Camille Pissarro & The Family Legacy
Camille Pissarro was one of the most influential members of the French Impressionist movement, and was the only artist to participate in all eight of the Impressionist exhibitions. Emile Zola, the great nineteenth century writer, described Pissarro and his work as follows; “A quick glance at his work is enough to make you understand that the man who created this was a straight, strong person, incapable of dishonesty, and a man who turns art into a pure eternal truth…A fine picture by this artist is an act of an honest man.” Pissarro was also considered one of the greatest teachers of his time, personally nurturing the artistic careers of his four sons and well as three of the greatest French artists of the generation following him - Cézanne, Gauguin and Seurat.
Of all Camille’s children, Lucien, the eldest son, was perhaps the closest to his father. Nurtured by his father as well as artists like Cézanne, Manet, and Monet in particular, Lucien began to draw and paint with such skill that he was included in the eighth Impressionist exhibition of 1886. He moved to England permanently in 1890, where he played a vital role in securing the acceptance of Impressionism in that country. In addition, he began corresponding with his father almost daily, creating one of the most important sources of information on the history of Impressionism.
Following the tradition of her great-grandfather, Camille Pissarro, her grandfather, Paulémile, and her father, Hugues Claude, this fourth-generation artist has carried on the family legacy. From her infancy until the age of eleven, she was entrusted to the care of her grandparents, Paulémile Pissarro and his wife Yvonne. Her interest in drawing and painting was nurtured during these years while living at Clécy in Normandy. Paulémile taught her the fundamental Impressionist and Post-Impressionist techniques that had been taught to him by his father, Camille Pissarro, and so began her love for figurative art.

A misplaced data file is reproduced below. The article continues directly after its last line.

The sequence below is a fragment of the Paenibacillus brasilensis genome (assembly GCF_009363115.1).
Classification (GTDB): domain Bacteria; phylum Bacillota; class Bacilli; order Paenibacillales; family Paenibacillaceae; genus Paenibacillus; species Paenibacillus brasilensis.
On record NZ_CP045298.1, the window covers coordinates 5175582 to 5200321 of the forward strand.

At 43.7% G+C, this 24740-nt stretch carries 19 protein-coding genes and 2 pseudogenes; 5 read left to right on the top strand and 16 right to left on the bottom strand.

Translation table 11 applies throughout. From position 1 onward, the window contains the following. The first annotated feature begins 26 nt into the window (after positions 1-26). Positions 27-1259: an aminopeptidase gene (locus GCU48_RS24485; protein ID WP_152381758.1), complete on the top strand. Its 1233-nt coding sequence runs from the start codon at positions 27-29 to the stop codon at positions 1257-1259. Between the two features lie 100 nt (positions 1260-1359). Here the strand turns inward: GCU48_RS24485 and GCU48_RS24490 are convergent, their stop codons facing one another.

Georges 'Manzana' Pissarro
Georges-Henri Pissarro, better known as Manzana, was the third of Camille Pissarro’s seven children. As a young man, he adopted his father’s Impressionist style and during the early 1900‘s he consistently exhibited Impressionist works at the “Salon d’Automne” and the “Salon des Indépendents.” The influence of Gauguin’s exotic scenes from Tahiti, however, contributed to Manzana’s later fascination with Orientalism and his use of gold, silver and copper paint.
The impact of Camille’s art and teaching on his fourth son, Ludovic-Rodo, was considerable. However, he also closely aligned himself with artists like Toulouse-Lautrec, Maurice de Vlaminick and Raoul Dufy as well as Alfred Sisley. In 1905 he even participated in the Fauve exhibition at the Salon des Indépendants. Today, Ludovic-Rodo is perhaps best remembered for undertaking the cataloging of his father’s ouvre. The project took him more than twenty years to complete and resulted in the 1939 two-volume publication that is, to this day, a standard text on Camille Pissarro.
Following his father’s death in 1903, Paulémile Pissarro was taken under the tutelage of Claude Monet, who lived only twenty miles away from the family home at Giverny. Monet became his tutor, guardian and friend and encouraged him to paint as well as gave him lessons in art history and in horticulture. In 1905 Paulémile exhibited for the first time at the Salon des Indépendants, showing an Impressionist landscape.
Hugues Claude Pisarro
Hugues Claude Pissarro, the grandson of Camillle Pissarro, and the son of Paulémile Pissarro, spent much of his youth accompanying his father on painting excursions. His formal training occurred at several prestigious French institutions including the Ecole du Musée du Louvre and the Ecole Normale Supérieure. In 1959, he was commissioned by the White House to paint President Eisenhower’s portrait. His distinctive style involves applying colors with great speed straight from the tube, which results in a thick, robust texture – not unlike the Impressionist paintings created by his grandfather’s generation.